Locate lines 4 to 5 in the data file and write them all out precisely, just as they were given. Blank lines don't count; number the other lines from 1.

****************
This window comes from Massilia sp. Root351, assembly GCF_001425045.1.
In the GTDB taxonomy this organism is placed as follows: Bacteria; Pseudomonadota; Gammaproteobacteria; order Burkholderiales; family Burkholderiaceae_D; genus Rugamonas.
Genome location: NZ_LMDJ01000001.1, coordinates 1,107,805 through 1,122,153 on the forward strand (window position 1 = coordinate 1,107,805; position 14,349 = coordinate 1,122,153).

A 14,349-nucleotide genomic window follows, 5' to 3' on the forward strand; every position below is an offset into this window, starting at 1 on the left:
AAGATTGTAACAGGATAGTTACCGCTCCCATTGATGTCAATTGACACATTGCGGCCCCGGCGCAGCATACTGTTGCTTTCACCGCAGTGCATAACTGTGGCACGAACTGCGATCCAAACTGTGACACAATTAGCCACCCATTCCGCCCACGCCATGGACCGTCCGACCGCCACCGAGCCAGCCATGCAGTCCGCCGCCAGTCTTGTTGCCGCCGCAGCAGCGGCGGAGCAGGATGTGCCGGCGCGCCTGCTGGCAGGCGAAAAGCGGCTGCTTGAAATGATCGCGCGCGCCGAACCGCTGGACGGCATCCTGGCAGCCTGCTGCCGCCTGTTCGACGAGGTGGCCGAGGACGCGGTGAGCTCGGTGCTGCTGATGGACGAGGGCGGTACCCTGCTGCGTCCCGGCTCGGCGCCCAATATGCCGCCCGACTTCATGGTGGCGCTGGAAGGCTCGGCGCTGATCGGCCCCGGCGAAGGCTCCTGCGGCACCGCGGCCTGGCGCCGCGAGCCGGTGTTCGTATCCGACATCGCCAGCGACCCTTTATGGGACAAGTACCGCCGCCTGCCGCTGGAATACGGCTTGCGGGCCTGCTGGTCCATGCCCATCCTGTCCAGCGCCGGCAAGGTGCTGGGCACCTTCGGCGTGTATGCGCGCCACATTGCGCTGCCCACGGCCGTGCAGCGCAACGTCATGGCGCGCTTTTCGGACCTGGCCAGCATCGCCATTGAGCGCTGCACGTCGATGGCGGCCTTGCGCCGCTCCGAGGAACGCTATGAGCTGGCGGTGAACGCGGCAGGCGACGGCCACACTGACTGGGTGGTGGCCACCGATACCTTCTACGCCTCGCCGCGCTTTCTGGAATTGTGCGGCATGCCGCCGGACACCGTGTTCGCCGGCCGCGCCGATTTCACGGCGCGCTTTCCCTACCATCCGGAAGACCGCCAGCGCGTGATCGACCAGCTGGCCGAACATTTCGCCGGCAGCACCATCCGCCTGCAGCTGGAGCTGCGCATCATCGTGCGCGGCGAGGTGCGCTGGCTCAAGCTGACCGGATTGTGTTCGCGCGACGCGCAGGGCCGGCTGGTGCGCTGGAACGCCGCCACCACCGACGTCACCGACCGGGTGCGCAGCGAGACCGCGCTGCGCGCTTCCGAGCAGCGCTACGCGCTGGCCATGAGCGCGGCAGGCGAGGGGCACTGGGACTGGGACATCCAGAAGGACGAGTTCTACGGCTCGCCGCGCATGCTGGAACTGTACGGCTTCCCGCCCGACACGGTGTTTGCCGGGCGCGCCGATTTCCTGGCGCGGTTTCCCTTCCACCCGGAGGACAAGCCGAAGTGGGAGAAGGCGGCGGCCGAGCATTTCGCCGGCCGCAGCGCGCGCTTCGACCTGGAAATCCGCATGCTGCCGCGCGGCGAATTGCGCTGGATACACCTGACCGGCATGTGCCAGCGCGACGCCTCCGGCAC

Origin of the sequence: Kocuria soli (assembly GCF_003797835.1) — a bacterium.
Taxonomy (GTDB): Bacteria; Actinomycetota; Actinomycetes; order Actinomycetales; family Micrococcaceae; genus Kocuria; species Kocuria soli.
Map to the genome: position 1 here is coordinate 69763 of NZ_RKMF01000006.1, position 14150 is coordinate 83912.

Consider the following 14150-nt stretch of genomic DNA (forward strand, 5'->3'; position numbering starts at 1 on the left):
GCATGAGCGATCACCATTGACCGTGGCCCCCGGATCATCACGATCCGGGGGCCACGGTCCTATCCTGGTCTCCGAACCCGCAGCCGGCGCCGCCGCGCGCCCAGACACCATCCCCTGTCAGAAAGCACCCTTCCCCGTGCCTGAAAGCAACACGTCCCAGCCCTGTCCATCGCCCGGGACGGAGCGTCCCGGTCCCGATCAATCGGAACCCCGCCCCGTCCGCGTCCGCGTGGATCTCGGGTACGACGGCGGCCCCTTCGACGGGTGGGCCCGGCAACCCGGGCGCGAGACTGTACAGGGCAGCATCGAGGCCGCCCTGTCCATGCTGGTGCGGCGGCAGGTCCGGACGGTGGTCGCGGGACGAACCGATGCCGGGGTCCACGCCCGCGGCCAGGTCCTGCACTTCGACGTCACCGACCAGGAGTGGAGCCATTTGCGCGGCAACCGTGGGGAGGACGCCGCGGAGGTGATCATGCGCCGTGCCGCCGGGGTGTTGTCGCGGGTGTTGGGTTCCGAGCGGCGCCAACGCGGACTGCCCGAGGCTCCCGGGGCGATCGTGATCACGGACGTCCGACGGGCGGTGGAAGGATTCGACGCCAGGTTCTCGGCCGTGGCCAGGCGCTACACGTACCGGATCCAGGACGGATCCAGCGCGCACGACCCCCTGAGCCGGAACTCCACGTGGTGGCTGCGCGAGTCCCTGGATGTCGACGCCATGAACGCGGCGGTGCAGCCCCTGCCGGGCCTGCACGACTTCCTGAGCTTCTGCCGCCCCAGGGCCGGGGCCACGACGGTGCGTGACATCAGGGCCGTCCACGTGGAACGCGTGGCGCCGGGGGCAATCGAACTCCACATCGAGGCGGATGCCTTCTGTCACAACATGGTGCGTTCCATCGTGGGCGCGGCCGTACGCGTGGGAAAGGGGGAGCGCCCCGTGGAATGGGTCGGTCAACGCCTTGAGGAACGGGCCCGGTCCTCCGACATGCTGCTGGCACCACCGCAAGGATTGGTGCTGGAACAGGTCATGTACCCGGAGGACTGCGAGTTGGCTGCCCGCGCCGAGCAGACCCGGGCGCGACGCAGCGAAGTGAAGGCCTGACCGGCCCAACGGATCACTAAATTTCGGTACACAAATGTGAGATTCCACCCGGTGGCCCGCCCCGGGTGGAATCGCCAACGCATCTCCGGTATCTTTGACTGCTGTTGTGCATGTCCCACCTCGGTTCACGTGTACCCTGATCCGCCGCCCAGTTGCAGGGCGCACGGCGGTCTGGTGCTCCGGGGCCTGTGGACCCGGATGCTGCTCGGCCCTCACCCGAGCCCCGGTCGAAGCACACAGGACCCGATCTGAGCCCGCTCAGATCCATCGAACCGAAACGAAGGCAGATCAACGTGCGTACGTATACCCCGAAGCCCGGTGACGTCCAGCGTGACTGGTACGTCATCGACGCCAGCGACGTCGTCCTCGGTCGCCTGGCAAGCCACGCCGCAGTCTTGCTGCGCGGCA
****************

A 14,349-nucleotide genomic window follows, 5' to 3' on the forward strand; every position below is an offset into this window, starting at 1 on the left:
AAGATTGTAACAGGATAGTTACCGCTCCCATTGATGTCAATTGACACATTGCGGCCCCGGCGCAGCATACTGTTGCTTTCACCGCAGTGCATAACTGTGGCACGAACTGCGATCCAAACTGTGACACAATTAGCCACCCATTCCGCCCACGCCATGGACCGTCCGACCGCCACCGAGCCAGCCATGCAGTCCGCCGCCAGTCTTGTTGCCGCCGCAGCAGCGGCGGAGCAGGATGTGCCGGCGCGCCTGCTGGCAGGCGAAAAGCGGCTGCTTGAAATGATCGCGCGCGCCGAACCGCTGGACGGCATCCTGGCAGCCTGCTGCCGCCTGTTCGACGAGGTGGCCGAGGACGCGGTGAGCTCGGTGCTGCTGATGGACGAGGGCGGTACCCTGCTGCGTCCCGGCTCGGCGCCCAATATGCCGCCCGACTTCATGGTGGCGCTGGAAGGCTCGGCGCTGATCGGCCCCGGCGAAGGCTCCTGCGGCACCGCGGCCTGGCGCCGCGAGCCGGTGTTCGTATCCGACATCGCCAGCGACCCTTTATGGGACAAGTACCGCCGCCTGCCGCTGGAATACGGCTTGCGGGCCTGCTGGTCCATGCCCATCCTGTCCAGCGCCGGCAAGGTGCTGGGCACCTTCGGCGTGTATGCGCGCCACATTGCGCTGCCCACGGCCGTGCAGCGCAACGTCATGGCGCGCTTTTCGGACCTGGCCAGCATCGCCATTGAGCGCTGCACGTCGATGGCGGCCTTGCGCCGCTCCGAGGAACGCTATGAGCTGGCGGTGAACGCGGCAGGCGACGGCCACACTGACTGGGTGGTGGCCACCGATACCTTCTACGCCTCGCCGCGCTTTCTGGAATTGTGCGGCATGCCGCCGGACACCGTGTTCGCCGGCCGCGCCGATTTCACGGCGCGCTTTCCCTACCATCCGGAAGACCGCCAGCGCGTGATCGACCAGCTGGCCGAACATTTCGCCGGCAGCACCATCCGCCTGCAGCTGGAGCTGCGCATCATCGTGCGCGGCGAGGTGCGCTGGCTCAAGCTGACCGGATTGTGTTCGCGCGACGCGCAGGGCCGGCTGGTGCGCTGGAACGCCGCCACCACCGACGTCACCGACCGGGTGCGCAGCGAGACCGCGCTGCGCGCTTCCGAGCAGCGCTACGCGCTGGCCATGAGCGCGGCAGGCGAGGGGCACTGGGACTGGGACATCCAGAAGGACGAGTTCTACGGCTCGCCGCGCATGCTGGAACTGTACGGCTTCCCGCCCGACACGGTGTTTGCCGGGCGCGCCGATTTCCTGGCGCGGTTTCCCTTCCACCCGGAGGACAAGCCGAAGTGGGAGAAGGCGGCGGCCGAGCATTTCGCCGGCCGCAGCGCGCGCTTCGACCTGGAAATCCGCATGCTGCCGCGCGGCGAATTGCGCTGGATACACCTGACCGGCATGTGCCAGCGCGACGCCTCCGGCAC